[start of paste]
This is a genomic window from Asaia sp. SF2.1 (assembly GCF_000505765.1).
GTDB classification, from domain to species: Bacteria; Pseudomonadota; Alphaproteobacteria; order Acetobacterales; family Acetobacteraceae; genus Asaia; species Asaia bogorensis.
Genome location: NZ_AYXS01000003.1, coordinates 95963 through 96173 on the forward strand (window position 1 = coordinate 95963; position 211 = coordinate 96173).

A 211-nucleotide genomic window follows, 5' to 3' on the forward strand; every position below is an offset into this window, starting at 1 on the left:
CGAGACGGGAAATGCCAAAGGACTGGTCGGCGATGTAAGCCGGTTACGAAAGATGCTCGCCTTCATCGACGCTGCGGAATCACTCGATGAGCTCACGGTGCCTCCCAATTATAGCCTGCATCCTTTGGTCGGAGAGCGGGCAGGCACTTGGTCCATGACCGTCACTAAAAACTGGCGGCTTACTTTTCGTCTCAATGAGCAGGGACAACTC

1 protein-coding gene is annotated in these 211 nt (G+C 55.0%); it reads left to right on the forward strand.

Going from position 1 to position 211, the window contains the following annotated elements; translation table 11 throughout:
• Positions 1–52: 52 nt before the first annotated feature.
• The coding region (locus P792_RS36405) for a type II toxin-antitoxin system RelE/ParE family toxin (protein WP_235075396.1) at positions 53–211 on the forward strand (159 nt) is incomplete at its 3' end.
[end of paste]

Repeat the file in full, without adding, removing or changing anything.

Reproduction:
This is a genomic window from Asaia sp. SF2.1 (assembly GCF_000505765.1).
GTDB classification, from domain to species: Bacteria; Pseudomonadota; Alphaproteobacteria; order Acetobacterales; family Acetobacteraceae; genus Asaia; species Asaia bogorensis.
Genome location: NZ_AYXS01000003.1, coordinates 95963 through 96173 on the forward strand (window position 1 = coordinate 95963; position 211 = coordinate 96173).

A 211-nucleotide genomic window follows, 5' to 3' on the forward strand; every position below is an offset into this window, starting at 1 on the left:
CGAGACGGGAAATGCCAAAGGACTGGTCGGCGATGTAAGCCGGTTACGAAAGATGCTCGCCTTCATCGACGCTGCGGAATCACTCGATGAGCTCACGGTGCCTCCCAATTATAGCCTGCATCCTTTGGTCGGAGAGCGGGCAGGCACTTGGTCCATGACCGTCACTAAAAACTGGCGGCTTACTTTTCGTCTCAATGAGCAGGGACAACTC

1 protein-coding gene is annotated in these 211 nt (G+C 55.0%); it reads left to right on the forward strand.

Going from position 1 to position 211, the window contains the following annotated elements; translation table 11 throughout:
• Positions 1–52: 52 nt before the first annotated feature.
• The coding region (locus P792_RS36405) for a type II toxin-antitoxin system RelE/ParE family toxin (protein WP_235075396.1) at positions 53–211 on the forward strand (159 nt) is incomplete at its 3' end.